* London, W. Yorkshire, W. Midlands will comply post-2030
* Deadline for compliance was originally set for 2010
* Nitrogen dioxide harmful to health, caused by diesel fumes
By Nina Chestney
LONDON, July 10 London and two other densely
populated areas in Britain will not meet European Union
pollution limits until after 2030, 20 years after the original
deadline, the bloc's top court heard on Thursday.
Under the EU's Air Quality Directive, member states were
supposed to comply with limits on nitrogen dioxide (NO2) in
2010, but could extend that to 2015 if they delivered plans to
deal with high levels of the colourless, odourless gas.
NO2 is mainly produced by diesel engines and is harmful to
A scientific study in the European Respiratory Journal this
year said NO2 could have the same effects on mortality as
another pollutant, particulate matter 2.5, which government
advisers have said causes 29,000 premature deaths in Britain
Data from Britain's Department for Environment, Food and
Rural Affairs (Defra) showed late on Wednesday that only five
out of the country's 43 pollution zones will comply with EU
limits on NO2 levels by 2015, and three zones - Greater London,
the West Midlands and West Yorkshire - will not comply until
Defra had previously said London would comply by 2025.
Lawyers representing the European Commission told the
European Court of Justice (ECJ) on Thursday that the case was "a
matter of life and death" and "perhaps the longest-running
infringement of EU law in history."
The ECJ will make a final ruling by the end of the year on
what action Britain needs to take, which will also be binding
for all EU national courts. The case will then go back to the UK
Supreme Court next year for its final judgment.
"Another five years of delay means thousands more people
will die or be made seriously ill. The UK needs to act now to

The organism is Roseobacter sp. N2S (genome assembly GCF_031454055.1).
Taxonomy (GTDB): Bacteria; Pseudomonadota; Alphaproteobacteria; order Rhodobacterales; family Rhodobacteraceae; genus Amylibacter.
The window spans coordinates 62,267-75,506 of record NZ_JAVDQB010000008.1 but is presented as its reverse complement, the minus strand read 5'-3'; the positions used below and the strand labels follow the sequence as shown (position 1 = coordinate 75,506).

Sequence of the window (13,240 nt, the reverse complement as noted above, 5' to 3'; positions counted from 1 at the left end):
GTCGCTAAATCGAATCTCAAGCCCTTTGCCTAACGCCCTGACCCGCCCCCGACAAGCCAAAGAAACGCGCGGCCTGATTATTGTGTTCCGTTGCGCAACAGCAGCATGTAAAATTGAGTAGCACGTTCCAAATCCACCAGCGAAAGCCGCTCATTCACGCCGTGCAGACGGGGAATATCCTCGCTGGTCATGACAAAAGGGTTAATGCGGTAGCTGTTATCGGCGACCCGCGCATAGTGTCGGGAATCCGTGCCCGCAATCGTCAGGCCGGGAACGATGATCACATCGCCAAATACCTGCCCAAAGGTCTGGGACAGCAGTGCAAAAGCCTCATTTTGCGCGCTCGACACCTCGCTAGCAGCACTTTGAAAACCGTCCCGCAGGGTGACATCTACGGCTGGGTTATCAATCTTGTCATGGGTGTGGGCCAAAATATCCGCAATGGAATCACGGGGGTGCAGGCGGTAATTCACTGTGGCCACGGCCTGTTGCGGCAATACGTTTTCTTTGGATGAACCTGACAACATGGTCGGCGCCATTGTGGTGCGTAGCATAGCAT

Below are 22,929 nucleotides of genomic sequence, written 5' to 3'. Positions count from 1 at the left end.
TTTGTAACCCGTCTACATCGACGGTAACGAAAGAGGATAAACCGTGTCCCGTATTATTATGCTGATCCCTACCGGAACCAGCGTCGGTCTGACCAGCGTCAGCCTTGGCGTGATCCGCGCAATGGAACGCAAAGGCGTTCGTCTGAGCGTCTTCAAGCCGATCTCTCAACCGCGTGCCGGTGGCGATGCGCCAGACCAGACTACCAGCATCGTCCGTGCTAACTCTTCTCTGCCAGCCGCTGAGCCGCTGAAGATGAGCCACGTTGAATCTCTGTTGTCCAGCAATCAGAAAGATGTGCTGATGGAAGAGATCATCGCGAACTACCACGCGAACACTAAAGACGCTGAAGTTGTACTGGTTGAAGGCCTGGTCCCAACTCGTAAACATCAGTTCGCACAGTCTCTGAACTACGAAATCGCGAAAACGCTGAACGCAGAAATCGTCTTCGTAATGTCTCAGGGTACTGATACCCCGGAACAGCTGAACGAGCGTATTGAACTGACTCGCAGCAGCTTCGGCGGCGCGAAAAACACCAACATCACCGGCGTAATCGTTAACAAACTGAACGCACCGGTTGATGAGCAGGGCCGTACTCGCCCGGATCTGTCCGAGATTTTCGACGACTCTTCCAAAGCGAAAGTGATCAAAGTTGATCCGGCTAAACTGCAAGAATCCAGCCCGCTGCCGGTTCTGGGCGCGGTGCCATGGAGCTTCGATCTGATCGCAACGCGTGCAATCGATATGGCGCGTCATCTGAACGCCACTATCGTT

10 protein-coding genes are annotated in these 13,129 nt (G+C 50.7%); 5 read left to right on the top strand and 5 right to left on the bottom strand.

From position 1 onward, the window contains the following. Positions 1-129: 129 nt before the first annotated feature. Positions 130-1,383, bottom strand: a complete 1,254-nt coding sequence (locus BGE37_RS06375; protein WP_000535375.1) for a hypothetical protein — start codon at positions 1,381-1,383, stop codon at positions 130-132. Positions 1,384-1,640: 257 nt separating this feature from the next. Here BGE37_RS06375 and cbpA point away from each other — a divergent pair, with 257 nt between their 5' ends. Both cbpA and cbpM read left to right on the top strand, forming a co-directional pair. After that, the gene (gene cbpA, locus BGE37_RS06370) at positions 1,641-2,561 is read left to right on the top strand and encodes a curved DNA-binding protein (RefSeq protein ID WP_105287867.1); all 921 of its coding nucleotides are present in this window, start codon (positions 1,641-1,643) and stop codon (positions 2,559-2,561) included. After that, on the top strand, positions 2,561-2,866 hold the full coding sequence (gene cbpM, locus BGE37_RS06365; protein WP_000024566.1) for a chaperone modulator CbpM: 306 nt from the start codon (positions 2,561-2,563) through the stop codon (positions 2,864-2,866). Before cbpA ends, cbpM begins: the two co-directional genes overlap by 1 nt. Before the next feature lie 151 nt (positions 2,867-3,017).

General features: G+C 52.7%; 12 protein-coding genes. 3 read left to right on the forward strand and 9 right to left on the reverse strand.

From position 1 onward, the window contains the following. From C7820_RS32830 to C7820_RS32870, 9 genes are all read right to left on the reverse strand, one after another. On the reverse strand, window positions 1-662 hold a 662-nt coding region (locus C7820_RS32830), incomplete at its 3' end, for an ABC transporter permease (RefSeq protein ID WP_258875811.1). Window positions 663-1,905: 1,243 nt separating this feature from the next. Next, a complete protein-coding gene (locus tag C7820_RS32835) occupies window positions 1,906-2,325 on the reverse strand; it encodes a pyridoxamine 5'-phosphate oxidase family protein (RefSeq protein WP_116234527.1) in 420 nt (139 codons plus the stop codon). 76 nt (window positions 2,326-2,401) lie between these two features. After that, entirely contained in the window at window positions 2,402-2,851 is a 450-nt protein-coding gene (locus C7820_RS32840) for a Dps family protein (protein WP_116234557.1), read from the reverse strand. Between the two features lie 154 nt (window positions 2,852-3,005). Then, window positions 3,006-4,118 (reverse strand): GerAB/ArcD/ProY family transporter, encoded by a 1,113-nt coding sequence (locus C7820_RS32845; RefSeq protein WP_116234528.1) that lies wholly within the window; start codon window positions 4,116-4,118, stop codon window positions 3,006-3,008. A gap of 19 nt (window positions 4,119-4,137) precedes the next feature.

get deadly diesel vehicles out of our towns and cities," said
Alan Andrews at environmental law firm ClientEarth, which
brought the case against the government.
A spokeswoman for Defra told Reuters the government is
reviewing its efforts to ensure Britain can comply with NO2
limits in the shortest possible time.
In February, the European Commission put more pressure on
Britain by launching a separate but almost identical case to
ClientEarth's for NO2 breaches.
The ECJ is not expected to rule on this until 2016 and could
eventually issue fines which reach hundreds of millions of
euros. However, it is more likely that the ClientEarth case will
force Britain to take action to lower NO2 emissions.
Britain has a particular problem with NO2, but the
Commission is taking action against 17 other member states -
including France, Germany and Sweden - for breaching limits for
particulate matter, another harmful pollutant.
As the ECJ's judgment in the ClientEarth case will come
first, the Commission could use this to accelerate its cases
against other member states.
"This case against Britain is the guinea pig. It begs the
question of who will be next?" Andrews said.
(Editing by Susan Fenton)